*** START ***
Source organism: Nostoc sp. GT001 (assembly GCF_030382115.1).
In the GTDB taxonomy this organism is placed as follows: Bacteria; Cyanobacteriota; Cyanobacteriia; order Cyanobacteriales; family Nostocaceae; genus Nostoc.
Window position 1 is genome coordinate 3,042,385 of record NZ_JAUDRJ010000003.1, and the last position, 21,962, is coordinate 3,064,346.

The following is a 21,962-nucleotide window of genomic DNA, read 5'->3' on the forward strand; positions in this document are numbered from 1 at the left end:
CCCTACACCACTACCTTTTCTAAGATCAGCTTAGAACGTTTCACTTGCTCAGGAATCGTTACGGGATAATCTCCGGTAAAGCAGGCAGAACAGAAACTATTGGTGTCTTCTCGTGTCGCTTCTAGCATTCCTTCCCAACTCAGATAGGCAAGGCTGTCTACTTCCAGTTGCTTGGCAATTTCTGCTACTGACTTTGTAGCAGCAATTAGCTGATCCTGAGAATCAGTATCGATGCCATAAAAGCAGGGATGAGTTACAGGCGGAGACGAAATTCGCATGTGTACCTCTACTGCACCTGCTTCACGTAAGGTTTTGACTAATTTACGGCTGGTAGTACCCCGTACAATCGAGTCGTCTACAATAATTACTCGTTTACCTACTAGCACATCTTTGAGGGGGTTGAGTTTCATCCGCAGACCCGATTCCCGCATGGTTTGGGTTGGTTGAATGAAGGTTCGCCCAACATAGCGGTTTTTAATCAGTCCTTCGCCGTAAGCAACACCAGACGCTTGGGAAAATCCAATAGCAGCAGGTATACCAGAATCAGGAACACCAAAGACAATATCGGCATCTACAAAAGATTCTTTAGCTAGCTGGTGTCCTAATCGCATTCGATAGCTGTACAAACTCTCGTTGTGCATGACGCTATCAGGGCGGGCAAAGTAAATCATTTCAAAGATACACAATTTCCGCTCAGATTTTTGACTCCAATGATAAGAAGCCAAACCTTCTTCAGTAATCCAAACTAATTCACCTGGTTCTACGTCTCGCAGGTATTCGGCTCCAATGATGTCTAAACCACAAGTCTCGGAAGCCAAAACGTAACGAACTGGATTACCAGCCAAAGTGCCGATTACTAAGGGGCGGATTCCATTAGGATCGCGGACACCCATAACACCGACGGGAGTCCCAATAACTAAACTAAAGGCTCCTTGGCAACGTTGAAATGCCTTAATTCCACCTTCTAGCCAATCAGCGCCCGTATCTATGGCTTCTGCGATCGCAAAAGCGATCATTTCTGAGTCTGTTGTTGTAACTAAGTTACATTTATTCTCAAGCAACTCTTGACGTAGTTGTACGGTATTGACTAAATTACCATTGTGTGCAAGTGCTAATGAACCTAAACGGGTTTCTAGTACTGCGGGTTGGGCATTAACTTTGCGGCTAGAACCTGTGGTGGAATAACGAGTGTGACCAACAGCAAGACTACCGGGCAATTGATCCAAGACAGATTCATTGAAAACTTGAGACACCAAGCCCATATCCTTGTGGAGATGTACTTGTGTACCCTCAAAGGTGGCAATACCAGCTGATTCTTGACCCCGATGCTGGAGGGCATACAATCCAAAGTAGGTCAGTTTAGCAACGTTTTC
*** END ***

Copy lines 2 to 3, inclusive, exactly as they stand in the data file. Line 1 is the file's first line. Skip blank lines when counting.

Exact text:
In the GTDB taxonomy this organism is placed as follows: Bacteria; Cyanobacteriota; Cyanobacteriia; order Cyanobacteriales; family Nostocaceae; genus Nostoc.
Window position 1 is genome coordinate 3,042,385 of record NZ_JAUDRJ010000003.1, and the last position, 21,962, is coordinate 3,064,346.